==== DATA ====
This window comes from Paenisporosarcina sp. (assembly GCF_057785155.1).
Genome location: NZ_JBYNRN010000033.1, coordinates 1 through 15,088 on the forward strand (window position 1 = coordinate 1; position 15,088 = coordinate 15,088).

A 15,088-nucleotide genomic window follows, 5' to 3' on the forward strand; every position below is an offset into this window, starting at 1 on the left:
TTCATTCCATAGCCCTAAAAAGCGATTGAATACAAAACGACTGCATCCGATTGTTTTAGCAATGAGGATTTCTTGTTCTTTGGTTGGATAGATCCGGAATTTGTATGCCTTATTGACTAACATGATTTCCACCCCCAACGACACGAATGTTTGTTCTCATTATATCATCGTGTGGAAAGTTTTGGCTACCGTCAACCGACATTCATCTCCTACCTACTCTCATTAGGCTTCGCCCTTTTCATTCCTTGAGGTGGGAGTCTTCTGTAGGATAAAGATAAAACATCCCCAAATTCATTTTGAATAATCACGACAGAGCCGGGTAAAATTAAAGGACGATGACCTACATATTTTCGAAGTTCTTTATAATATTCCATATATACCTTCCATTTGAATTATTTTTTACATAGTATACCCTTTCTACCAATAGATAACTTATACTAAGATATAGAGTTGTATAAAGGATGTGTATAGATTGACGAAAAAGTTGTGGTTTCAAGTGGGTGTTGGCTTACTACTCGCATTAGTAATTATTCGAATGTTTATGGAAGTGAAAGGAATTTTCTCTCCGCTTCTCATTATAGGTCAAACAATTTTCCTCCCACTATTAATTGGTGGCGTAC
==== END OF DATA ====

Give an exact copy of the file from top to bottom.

This window comes from Paenisporosarcina sp. (assembly GCF_057785155.1).
Genome location: NZ_JBYNRN010000033.1, coordinates 1 through 15,088 on the forward strand (window position 1 = coordinate 1; position 15,088 = coordinate 15,088).

A 15,088-nucleotide genomic window follows, 5' to 3' on the forward strand; every position below is an offset into this window, starting at 1 on the left:
TTCATTCCATAGCCCTAAAAAGCGATTGAATACAAAACGACTGCATCCGATTGTTTTAGCAATGAGGATTTCTTGTTCTTTGGTTGGATAGATCCGGAATTTGTATGCCTTATTGACTAACATGATTTCCACCCCCAACGACACGAATGTTTGTTCTCATTATATCATCGTGTGGAAAGTTTTGGCTACCGTCAACCGACATTCATCTCCTACCTACTCTCATTAGGCTTCGCCCTTTTCATTCCTTGAGGTGGGAGTCTTCTGTAGGATAAAGATAAAACATCCCCAAATTCATTTTGAATAATCACGACAGAGCCGGGTAAAATTAAAGGACGATGACCTACATATTTTCGAAGTTCTTTATAATATTCCATATATACCTTCCATTTGAATTATTTTTTACATAGTATACCCTTTCTACCAATAGATAACTTATACTAAGATATAGAGTTGTATAAAGGATGTGTATAGATTGACGAAAAAGTTGTGGTTTCAAGTGGGTGTTGGCTTACTACTCGCATTAGTAATTATTCGAATGTTTATGGAAGTGAAAGGAATTTTCTCTCCGCTTCTCATTATAGGTCAAACAATTTTCCTCCCACTATTAATTGGTGGCGTAC